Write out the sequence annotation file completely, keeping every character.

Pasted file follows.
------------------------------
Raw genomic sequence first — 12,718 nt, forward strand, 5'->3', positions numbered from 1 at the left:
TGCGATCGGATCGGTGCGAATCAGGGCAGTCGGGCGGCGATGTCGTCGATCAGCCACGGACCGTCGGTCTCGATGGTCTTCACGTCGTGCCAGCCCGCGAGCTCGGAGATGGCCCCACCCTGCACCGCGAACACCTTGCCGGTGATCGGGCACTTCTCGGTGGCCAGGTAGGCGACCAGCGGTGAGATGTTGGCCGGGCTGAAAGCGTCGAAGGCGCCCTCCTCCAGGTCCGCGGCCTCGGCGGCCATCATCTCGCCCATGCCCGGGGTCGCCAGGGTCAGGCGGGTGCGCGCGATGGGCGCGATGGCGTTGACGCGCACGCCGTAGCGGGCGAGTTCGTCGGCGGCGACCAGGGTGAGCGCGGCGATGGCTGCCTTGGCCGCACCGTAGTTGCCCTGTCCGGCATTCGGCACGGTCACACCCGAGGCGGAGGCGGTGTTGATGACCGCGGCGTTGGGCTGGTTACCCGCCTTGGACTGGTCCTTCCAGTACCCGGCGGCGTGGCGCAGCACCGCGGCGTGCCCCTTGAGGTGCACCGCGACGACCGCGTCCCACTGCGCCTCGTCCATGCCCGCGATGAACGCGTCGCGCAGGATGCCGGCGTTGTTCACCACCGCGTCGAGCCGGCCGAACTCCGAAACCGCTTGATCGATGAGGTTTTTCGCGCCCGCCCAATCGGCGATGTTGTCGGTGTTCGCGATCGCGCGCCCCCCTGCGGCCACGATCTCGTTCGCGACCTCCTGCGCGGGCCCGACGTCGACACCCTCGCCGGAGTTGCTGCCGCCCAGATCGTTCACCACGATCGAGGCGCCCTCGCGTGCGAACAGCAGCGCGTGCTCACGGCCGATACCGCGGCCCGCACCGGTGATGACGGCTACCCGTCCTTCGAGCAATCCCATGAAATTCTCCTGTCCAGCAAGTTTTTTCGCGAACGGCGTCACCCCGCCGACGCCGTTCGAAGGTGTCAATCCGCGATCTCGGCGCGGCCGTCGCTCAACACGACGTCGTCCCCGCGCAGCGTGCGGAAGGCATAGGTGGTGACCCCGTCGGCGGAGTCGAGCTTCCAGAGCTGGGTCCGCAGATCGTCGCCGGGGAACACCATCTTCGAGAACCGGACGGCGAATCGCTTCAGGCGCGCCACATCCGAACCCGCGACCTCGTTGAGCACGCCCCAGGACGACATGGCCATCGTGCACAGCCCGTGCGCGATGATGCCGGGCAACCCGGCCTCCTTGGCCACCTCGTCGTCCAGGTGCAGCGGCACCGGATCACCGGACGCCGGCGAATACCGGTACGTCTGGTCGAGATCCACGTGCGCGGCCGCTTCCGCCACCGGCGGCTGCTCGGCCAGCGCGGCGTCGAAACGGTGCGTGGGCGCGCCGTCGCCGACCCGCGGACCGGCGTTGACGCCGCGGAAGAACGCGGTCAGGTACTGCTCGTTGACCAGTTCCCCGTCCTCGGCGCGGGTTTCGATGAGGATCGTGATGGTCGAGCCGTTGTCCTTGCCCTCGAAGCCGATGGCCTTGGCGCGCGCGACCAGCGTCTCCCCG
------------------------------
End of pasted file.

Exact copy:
Raw genomic sequence first — 12,718 nt, forward strand, 5'->3', positions numbered from 1 at the left:
TGCGATCGGATCGGTGCGAATCAGGGCAGTCGGGCGGCGATGTCGTCGATCAGCCACGGACCGTCGGTCTCGATGGTCTTCACGTCGTGCCAGCCCGCGAGCTCGGAGATGGCCCCACCCTGCACCGCGAACACCTTGCCGGTGATCGGGCACTTCTCGGTGGCCAGGTAGGCGACCAGCGGTGAGATGTTGGCCGGGCTGAAAGCGTCGAAGGCGCCCTCCTCCAGGTCCGCGGCCTCGGCGGCCATCATCTCGCCCATGCCCGGGGTCGCCAGGGTCAGGCGGGTGCGCGCGATGGGCGCGATGGCGTTGACGCGCACGCCGTAGCGGGCGAGTTCGTCGGCGGCGACCAGGGTGAGCGCGGCGATGGCTGCCTTGGCCGCACCGTAGTTGCCCTGTCCGGCATTCGGCACGGTCACACCCGAGGCGGAGGCGGTGTTGATGACCGCGGCGTTGGGCTGGTTACCCGCCTTGGACTGGTCCTTCCAGTACCCGGCGGCGTGGCGCAGCACCGCGGCGTGCCCCTTGAGGTGCACCGCGACGACCGCGTCCCACTGCGCCTCGTCCATGCCCGCGATGAACGCGTCGCGCAGGATGCCGGCGTTGTTCACCACCGCGTCGAGCCGGCCGAACTCCGAAACCGCTTGATCGATGAGGTTTTTCGCGCCCGCCCAATCGGCGATGTTGTCGGTGTTCGCGATCGCGCGCCCCCCTGCGGCCACGATCTCGTTCGCGACCTCCTGCGCGGGCCCGACGTCGACACCCTCGCCGGAGTTGCTGCCGCCCAGATCGTTCACCACGATCGAGGCGCCCTCGCGTGCGAACAGCAGCGCGTGCTCACGGCCGATACCGCGGCCCGCACCGGTGATGACGGCTACCCGTCCTTCGAGCAATCCCATGAAATTCTCCTGTCCAGCAAGTTTTTTCGCGAACGGCGTCACCCCGCCGACGCCGTTCGAAGGTGTCAATCCGCGATCTCGGCGCGGCCGTCGCTCAACACGACGTCGTCCCCGCGCAGCGTGCGGAAGGCATAGGTGGTGACCCCGTCGGCGGAGTCGAGCTTCCAGAGCTGGGTCCGCAGATCGTCGCCGGGGAACACCATCTTCGAGAACCGGACGGCGAATCGCTTCAGGCGCGCCACATCCGAACCCGCGACCTCGTTGAGCACGCCCCAGGACGACATGGCCATCGTGCACAGCCCGTGCGCGATGATGCCGGGCAACCCGGCCTCCTTGGCCACCTCGTCGTCCAGGTGCAGCGGCACCGGATCACCGGACGCCGGCGAATACCGGTACGTCTGGTCGAGATCCACGTGCGCGGCCGCTTCCGCCACCGGCGGCTGCTCGGCCAGCGCGGCGTCGAAACGGTGCGTGGGCGCGCCGTCGCCGACCCGCGGACCGGCGTTGACGCCGCGGAAGAACGCGGTCAGGTACTGCTCGTTGACCAGTTCCCCGTCCTCGGCGCGGGTTTCGATGAGGATCGTGATGGTCGAGCCGTTGTCCTTGCCCTCGAAGCCGATGGCCTTGGCGCGCGCGACCAGCGTCTCCCCG